The Press Newspaper
A curfew for minors in Oregon will be on the General Election ballot on November 8.
Oregon City Council on Monday voted 5-2 against the curfew for a second time. On March 21, council voted 5-2 against the curfew. Councilwomen Sandy Bihn and Kathleen Pollauf voted in favor of the curfew both times.
The curfew would prohibit all minors from being in any public place between 12 a.m. and 6 a.m., with some exceptions. Anyone under the age of 18 is considered a minor. Minors who would violate the provisions of the curfew would be dealt with in accordance with Juvenile Court law and procedure. Any parent, guardian or other adult having the legal care and custody of minors violating the curfew will be fined $150 for each offense.
For the first time in four decades, the Benton-Carroll-Salem School District is looking to build a new facility.
On Aug. 2, a special vote will be held asking for voters to approve a 4.4-mill levy for the construction of a new kindergarten through seventh grade school. It would cost $43.6 million and be paid over a 37-year period. The initiative would also pay for renovations to Oak Harbor High School.
For the owner of a $100,000 home in the district, property taxes would increase by about $11-$15 per month. The Davis-Besse Nuclear Power Station will pay for 38 cents of every dollar of the construction, though that number could fluctuate.
After Lake Township police officers responded to a fight in progress in the Village of Walbridge because village officers couldn’t be reached by emergency dispatchers, Mark Hummer, township police chief, is questioning the village administration’s commitment to its own police department.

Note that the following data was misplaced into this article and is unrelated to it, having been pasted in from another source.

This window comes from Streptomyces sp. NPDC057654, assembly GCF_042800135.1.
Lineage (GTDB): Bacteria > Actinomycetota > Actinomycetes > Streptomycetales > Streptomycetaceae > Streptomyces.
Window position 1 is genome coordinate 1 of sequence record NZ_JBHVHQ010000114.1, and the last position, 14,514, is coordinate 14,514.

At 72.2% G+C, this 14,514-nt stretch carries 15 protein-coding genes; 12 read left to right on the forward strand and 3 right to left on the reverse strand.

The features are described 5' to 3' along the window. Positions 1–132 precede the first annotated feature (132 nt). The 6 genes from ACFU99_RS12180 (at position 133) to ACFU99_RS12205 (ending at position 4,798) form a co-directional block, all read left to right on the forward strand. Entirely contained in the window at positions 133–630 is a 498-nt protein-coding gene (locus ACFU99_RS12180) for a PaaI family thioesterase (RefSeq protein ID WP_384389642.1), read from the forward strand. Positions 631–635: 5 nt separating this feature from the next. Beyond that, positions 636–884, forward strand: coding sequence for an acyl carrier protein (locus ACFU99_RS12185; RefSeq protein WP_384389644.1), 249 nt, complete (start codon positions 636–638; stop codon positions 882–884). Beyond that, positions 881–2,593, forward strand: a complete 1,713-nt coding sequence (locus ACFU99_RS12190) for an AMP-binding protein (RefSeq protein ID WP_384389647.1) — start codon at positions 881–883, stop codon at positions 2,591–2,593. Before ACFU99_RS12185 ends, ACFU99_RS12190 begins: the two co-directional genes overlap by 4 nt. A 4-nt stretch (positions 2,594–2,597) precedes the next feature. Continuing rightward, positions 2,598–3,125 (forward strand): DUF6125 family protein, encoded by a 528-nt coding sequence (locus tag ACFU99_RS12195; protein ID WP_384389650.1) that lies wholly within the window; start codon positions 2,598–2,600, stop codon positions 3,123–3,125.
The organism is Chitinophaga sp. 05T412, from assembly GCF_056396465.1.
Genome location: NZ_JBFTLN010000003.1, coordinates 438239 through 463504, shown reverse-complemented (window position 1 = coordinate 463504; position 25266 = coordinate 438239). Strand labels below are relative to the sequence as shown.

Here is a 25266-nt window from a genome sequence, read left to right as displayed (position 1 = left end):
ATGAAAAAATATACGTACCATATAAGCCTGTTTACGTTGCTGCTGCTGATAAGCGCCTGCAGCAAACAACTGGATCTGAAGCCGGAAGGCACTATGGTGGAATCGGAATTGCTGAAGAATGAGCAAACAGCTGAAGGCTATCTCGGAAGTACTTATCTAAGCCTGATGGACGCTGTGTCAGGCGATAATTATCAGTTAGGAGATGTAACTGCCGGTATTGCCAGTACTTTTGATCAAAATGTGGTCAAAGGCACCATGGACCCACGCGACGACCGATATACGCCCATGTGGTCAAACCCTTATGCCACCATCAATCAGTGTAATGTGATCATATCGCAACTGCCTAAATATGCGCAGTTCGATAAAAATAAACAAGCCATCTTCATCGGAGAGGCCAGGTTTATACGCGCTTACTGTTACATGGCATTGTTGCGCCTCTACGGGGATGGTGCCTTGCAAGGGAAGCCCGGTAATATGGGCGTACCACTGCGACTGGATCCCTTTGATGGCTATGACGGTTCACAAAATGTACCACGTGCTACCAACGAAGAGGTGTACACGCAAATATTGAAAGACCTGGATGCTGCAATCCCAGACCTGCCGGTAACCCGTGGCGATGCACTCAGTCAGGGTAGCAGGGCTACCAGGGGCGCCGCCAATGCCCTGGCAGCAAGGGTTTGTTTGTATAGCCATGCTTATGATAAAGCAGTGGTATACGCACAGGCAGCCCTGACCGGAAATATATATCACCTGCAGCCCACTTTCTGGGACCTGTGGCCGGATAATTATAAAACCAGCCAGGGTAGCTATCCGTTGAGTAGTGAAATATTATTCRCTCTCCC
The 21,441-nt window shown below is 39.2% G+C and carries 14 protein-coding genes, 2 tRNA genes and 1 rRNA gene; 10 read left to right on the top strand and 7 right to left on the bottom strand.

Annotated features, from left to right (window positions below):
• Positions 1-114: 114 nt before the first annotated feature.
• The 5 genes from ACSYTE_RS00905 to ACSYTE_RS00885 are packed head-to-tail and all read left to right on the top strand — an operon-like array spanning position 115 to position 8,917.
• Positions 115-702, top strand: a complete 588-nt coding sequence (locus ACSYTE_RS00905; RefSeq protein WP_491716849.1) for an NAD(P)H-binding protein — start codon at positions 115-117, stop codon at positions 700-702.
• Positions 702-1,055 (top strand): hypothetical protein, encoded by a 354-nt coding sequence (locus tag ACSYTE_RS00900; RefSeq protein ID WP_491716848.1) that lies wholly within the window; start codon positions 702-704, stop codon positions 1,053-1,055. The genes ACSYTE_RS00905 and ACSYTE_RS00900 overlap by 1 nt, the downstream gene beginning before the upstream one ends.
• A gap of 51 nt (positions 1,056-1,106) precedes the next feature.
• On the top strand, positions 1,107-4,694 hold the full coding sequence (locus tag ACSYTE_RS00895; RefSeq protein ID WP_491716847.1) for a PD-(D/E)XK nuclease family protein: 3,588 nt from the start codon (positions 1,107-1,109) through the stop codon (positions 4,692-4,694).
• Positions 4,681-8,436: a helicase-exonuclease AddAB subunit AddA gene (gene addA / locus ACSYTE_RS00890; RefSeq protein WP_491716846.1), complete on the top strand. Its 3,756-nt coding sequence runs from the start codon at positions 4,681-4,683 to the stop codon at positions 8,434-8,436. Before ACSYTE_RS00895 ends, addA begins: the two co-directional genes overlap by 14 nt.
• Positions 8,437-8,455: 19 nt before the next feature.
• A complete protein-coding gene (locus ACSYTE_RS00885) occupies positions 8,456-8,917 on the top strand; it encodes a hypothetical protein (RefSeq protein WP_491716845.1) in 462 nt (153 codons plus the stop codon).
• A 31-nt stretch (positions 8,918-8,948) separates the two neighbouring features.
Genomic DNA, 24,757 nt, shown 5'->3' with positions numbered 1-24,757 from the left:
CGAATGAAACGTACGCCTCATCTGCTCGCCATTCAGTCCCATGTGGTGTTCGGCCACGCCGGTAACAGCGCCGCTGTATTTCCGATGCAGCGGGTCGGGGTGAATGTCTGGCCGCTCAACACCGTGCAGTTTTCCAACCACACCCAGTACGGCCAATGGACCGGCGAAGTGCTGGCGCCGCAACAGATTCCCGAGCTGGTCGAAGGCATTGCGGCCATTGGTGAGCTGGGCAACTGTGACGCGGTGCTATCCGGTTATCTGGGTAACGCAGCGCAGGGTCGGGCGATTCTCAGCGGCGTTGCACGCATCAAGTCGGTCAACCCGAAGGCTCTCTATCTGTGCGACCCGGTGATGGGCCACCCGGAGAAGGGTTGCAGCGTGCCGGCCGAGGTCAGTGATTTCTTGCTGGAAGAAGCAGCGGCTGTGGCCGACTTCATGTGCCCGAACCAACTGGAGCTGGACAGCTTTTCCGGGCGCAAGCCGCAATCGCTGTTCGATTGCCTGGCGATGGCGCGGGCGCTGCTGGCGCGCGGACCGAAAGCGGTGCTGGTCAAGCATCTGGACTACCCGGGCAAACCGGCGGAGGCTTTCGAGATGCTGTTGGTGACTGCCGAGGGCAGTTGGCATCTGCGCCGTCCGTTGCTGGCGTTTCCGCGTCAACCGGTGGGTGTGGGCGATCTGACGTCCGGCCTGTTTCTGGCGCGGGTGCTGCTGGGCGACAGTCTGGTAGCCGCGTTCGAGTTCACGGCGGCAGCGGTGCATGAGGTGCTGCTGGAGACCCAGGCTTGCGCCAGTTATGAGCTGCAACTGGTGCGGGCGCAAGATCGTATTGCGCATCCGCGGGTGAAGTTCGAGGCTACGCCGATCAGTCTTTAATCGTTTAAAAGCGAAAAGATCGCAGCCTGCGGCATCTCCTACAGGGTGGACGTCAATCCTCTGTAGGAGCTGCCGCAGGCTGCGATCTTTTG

According to 9-1-1 audio tapes, Wood County dispatchers tried to contact village officers several times July 21 about a fight at an apartment at 519 N. Main St. before calling for township police. A township officer can be heard responding within seconds after a dispatcher asks for an available Lake Township unit.
When township police arrived around 10 p.m., they found Nathaniel Amerson, Toledo, sitting in the parking lot of the complex and having difficulty breathing. His neck was red and there were cuts around his eyes.
Gibsonburg Mayor Steve Fought plans to continue to press for a change in a policy that limits where plots can be purchased in a relatively new section of West Union Cemetery.
Mayor Fought said last week he plans to attend the next meeting of the cemetery board to discuss the policy and other issues, including maintenance of the cemetery on W. Madison Street.
After hearing from residents and a family who wanted to bury a relative near other family members but was barred from doing so, the mayor said it’s time to revisit the policy.
Merril Hoge has endured his share of hardships.
In 1994, Hoge, then a running back for the Chicago Bears, suffered his second concussion in as many months and was forced to retire. Following the second concussion, Hoge laid on a training table in the Bears' locker room and nearly died, going into cardiac arrest and flat-lining before being resuscitated. He spent the next two days in the intensive care unit before returning home, and to this day still suffers from the effects of those concussions, sometimes experiencing headaches, pain from bright lights and concentration issues.
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